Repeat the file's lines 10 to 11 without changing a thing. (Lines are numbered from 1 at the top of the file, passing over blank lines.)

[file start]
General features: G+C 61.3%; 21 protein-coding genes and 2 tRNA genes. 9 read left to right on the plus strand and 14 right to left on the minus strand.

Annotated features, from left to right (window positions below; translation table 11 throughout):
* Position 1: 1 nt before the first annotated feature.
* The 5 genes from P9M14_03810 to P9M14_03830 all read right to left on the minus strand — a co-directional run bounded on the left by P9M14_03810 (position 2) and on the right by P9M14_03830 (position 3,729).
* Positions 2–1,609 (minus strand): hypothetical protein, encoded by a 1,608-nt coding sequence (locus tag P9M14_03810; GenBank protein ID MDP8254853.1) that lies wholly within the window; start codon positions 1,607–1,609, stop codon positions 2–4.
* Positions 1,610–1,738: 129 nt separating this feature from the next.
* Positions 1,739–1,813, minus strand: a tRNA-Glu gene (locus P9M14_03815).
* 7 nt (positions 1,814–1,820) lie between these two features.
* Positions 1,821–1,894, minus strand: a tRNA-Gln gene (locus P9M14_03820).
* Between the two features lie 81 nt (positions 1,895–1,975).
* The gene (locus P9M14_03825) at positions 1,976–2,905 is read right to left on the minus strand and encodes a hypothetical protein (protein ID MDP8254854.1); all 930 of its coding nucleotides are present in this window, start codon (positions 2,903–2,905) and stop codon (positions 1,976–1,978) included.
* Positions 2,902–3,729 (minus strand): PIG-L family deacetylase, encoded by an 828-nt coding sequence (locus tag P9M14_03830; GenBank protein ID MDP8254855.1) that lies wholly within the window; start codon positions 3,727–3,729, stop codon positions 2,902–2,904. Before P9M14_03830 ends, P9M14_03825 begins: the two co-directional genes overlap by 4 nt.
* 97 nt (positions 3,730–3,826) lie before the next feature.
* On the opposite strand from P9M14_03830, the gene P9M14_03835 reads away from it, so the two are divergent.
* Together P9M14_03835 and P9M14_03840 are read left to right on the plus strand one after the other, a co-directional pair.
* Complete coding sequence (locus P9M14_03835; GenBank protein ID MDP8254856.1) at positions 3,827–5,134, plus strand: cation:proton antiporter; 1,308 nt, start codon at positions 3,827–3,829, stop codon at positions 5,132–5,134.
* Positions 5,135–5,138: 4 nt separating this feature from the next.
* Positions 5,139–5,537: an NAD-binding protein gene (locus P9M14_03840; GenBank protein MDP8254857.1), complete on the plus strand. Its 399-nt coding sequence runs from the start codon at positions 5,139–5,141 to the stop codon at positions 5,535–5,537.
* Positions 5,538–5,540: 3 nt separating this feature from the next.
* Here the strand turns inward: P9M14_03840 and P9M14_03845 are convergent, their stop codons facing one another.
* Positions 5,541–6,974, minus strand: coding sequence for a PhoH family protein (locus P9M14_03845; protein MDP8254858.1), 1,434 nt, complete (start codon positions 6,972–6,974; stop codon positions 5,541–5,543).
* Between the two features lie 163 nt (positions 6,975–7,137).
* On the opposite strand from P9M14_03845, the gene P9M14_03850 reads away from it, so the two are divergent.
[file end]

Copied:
* Between the two features lie 81 nt (positions 1,895–1,975).
* The gene (locus P9M14_03825) at positions 1,976–2,905 is read right to left on the minus strand and encodes a hypothetical protein (protein ID MDP8254854.1); all 930 of its coding nucleotides are present in this window, start codon (positions 2,903–2,905) and stop codon (positions 1,976–1,978) included.